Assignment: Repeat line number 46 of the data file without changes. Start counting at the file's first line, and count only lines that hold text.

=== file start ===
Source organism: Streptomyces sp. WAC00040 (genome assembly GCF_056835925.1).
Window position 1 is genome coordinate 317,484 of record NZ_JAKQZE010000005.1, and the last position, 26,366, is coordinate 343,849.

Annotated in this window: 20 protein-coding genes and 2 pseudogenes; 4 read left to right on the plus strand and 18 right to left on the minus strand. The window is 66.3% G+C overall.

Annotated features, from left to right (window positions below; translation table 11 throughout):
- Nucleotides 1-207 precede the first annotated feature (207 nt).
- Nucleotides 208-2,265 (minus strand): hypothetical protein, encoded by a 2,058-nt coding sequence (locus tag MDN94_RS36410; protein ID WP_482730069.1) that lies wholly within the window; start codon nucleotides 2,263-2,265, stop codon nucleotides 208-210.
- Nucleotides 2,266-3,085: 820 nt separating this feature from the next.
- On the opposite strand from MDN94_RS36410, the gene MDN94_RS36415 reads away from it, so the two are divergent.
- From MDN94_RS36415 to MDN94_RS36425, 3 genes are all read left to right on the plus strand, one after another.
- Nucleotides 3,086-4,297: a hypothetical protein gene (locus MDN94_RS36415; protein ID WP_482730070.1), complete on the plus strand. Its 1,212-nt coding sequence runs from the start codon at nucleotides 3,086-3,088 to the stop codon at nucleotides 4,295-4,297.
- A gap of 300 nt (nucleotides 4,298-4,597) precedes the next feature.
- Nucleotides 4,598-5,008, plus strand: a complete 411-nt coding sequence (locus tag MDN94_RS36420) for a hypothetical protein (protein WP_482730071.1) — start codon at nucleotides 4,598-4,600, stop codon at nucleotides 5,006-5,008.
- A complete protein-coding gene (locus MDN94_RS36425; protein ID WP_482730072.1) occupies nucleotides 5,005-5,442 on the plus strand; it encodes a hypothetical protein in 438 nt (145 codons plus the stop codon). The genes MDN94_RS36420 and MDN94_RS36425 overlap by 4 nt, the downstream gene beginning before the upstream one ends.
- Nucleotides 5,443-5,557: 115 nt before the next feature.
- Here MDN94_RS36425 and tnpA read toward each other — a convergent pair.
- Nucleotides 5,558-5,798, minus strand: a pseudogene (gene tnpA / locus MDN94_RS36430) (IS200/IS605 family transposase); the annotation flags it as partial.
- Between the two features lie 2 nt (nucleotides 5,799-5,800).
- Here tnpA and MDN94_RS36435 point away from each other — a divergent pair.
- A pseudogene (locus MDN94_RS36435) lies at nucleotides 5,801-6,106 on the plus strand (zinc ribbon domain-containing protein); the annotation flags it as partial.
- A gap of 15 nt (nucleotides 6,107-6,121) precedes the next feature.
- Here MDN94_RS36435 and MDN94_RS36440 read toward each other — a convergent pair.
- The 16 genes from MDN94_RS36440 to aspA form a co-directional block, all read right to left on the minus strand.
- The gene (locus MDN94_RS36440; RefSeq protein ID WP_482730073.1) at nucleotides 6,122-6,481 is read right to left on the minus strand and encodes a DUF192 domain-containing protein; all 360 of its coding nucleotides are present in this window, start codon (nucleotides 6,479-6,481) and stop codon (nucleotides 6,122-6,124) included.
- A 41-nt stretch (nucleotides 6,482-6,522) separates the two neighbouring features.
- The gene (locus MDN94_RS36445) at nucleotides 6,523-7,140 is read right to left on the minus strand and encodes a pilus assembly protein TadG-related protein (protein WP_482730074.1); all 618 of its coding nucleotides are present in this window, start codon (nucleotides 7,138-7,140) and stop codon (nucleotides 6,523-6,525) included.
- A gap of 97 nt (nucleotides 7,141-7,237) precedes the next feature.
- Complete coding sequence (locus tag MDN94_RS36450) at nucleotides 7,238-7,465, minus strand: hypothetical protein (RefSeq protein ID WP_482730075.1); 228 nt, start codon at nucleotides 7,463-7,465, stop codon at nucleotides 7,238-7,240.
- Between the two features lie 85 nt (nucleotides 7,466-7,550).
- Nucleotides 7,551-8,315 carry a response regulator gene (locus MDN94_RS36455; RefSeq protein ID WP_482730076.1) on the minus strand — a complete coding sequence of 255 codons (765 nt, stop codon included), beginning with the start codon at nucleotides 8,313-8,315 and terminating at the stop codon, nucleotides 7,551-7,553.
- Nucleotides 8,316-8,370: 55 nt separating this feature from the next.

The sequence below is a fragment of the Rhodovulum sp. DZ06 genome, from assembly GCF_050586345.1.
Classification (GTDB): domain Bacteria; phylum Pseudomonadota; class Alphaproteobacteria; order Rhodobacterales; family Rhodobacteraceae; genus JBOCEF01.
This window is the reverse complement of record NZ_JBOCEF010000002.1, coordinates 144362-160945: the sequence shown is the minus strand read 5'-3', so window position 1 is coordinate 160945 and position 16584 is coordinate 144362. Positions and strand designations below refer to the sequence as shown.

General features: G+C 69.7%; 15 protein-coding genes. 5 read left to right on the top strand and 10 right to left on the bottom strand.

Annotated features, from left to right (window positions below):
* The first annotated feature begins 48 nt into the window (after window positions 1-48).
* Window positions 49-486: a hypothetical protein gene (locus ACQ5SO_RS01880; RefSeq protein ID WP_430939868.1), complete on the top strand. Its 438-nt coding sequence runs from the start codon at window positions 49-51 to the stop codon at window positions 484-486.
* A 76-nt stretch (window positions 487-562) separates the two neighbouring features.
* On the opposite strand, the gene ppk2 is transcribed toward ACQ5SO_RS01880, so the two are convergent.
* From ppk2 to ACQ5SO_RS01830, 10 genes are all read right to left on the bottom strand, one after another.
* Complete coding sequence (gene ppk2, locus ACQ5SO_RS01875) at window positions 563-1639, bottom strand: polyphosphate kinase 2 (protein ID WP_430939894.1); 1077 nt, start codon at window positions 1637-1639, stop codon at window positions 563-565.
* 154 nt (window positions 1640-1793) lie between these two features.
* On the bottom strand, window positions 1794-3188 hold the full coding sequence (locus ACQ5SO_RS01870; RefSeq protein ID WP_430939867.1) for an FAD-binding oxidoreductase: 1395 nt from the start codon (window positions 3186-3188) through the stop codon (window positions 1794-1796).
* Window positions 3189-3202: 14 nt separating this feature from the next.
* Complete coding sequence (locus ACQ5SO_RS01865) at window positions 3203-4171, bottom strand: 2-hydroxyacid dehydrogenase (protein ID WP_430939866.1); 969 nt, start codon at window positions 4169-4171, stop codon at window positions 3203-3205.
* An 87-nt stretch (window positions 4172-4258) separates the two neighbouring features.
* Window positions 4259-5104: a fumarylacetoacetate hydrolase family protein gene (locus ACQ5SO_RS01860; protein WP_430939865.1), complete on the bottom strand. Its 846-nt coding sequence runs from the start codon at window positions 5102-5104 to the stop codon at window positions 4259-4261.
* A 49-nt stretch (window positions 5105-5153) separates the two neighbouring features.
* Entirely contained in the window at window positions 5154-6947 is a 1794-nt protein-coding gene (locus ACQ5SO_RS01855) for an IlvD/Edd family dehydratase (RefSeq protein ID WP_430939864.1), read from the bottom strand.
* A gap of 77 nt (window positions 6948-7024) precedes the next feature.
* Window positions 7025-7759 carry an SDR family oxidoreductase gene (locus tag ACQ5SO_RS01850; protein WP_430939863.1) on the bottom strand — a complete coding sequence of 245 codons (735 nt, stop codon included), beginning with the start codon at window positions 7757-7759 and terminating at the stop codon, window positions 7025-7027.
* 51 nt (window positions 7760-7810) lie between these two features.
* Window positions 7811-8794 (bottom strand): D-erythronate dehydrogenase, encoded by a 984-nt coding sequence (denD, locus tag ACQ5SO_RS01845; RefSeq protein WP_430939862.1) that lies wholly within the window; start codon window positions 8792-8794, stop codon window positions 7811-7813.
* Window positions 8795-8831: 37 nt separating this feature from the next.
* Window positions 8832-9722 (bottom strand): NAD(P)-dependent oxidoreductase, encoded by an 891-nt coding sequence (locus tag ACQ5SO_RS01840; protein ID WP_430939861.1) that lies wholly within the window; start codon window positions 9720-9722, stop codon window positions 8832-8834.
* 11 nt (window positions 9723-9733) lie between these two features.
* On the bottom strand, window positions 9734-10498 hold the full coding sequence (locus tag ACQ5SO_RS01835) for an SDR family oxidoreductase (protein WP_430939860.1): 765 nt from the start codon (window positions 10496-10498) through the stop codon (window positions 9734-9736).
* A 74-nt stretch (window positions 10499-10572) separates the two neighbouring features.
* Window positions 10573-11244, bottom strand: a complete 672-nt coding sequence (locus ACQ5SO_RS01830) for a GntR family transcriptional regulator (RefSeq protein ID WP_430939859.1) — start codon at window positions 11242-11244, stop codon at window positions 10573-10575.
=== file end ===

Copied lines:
* An 87-nt stretch (window positions 4172-4258) separates the two neighbouring features.